The Heads




What’s hits you between the eyes is the sheer energy! Four 24-year-olds playing their take on bebop at full-throttle and with no seatbelts. You feel it in your nerve-endings and racing heart, as if becoming a participant in the spiralling excitement. The Heads were future Oz jazz royalty: Bernie McGann (alto saxophone), Dave MacRae (piano, marimba), Andy Browne (Bass) and John Pochee (drums), who in 1964 accepted a four-night-a-week residency at Melbourne’s Fat Black Pussycat. Some gigs were bootlegged, and those tapes, tidied up and released by McRae, are a treasure both musically and historically.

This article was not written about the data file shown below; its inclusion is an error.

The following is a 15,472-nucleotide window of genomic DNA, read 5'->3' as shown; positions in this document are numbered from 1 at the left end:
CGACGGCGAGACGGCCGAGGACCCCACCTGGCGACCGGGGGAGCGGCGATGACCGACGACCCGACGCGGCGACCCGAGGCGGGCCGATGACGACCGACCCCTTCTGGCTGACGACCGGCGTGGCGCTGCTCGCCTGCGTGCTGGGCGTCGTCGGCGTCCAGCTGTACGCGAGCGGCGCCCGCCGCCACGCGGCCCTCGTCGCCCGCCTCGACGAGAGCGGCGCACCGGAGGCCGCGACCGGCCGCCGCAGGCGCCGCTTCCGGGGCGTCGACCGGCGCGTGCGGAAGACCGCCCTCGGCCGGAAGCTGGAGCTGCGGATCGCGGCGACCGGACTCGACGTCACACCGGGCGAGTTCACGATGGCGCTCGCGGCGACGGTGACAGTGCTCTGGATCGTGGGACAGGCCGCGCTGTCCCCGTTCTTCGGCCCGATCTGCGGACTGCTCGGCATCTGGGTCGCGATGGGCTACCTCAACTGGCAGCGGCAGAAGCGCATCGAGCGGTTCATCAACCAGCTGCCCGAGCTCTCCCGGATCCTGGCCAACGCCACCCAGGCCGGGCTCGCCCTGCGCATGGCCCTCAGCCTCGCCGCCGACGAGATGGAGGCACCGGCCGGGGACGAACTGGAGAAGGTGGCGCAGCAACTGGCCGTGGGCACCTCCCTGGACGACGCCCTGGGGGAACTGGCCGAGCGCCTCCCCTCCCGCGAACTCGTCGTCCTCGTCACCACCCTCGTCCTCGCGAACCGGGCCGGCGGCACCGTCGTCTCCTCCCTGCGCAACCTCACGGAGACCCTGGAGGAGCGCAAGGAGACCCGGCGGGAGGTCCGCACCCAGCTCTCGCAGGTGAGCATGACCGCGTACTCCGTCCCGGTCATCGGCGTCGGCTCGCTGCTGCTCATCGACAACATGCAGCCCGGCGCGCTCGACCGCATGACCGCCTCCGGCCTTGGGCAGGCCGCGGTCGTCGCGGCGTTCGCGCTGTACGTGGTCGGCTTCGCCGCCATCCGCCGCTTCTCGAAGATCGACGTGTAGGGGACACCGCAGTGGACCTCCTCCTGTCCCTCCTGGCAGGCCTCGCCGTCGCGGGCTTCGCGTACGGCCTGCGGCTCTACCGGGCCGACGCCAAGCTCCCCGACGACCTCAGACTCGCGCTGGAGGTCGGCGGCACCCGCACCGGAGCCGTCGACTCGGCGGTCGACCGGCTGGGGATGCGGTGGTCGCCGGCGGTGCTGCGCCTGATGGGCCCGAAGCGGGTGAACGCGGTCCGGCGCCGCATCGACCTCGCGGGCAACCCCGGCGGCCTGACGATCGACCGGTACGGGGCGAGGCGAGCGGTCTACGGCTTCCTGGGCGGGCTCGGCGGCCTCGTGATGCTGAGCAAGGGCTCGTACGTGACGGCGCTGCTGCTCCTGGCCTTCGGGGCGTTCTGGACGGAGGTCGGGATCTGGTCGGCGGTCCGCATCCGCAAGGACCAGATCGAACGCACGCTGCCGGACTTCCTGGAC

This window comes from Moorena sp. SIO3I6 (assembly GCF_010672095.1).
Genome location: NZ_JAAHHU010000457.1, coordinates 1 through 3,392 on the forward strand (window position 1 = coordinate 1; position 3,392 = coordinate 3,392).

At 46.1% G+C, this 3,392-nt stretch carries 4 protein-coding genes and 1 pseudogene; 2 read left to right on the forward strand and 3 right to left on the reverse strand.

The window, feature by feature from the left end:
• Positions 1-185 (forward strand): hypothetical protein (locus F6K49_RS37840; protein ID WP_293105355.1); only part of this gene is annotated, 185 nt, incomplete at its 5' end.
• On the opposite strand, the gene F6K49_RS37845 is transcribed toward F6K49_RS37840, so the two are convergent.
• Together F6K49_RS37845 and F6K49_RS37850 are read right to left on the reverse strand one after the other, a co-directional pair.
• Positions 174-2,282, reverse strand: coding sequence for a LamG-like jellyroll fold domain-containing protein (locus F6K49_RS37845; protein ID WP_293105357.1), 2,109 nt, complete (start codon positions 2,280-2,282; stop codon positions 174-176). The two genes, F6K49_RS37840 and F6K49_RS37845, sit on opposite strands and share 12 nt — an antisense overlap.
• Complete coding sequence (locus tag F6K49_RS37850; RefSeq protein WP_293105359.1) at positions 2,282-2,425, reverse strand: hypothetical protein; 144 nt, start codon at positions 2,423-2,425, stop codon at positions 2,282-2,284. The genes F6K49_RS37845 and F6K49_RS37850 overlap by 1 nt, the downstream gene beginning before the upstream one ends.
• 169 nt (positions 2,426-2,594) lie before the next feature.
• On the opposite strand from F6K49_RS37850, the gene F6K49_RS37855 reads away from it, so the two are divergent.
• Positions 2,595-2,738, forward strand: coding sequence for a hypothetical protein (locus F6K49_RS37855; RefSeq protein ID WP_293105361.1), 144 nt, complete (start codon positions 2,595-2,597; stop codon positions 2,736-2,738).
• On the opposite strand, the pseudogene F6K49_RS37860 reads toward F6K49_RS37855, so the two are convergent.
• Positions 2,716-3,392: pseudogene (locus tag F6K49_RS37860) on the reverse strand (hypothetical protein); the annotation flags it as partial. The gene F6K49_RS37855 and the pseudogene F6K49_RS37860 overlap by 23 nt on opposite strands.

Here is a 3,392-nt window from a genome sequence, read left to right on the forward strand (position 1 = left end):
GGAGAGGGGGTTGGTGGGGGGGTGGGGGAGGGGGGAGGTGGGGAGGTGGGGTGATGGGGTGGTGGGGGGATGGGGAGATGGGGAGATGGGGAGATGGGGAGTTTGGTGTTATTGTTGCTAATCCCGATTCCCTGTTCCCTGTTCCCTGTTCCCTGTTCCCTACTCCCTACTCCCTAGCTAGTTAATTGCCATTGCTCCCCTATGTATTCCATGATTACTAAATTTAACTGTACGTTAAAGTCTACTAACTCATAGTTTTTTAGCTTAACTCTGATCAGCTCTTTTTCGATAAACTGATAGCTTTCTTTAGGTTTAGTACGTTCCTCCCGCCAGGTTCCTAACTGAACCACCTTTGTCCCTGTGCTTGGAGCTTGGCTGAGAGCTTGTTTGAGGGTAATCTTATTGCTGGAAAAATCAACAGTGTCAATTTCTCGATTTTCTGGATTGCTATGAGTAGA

Here was modern jazz unfolding in Australia on its own terms, with McGann already sounding like no one else on the planet: his braying, coarse sound, mostly one of jubilation, was also flecked with moments of sweeter sadness. McRae’s piano playing is super-sophisticated and rhythmically infectious, and his marimba playing a revelation. Pochee, too, was already a master of making his propulsive grooves radiate warmth. If Brown’s driving bass suffers somewhat from the imperfect recording, just turn up the volume to Pussycat level, and be transported back to a thrilling time in Oz jazz.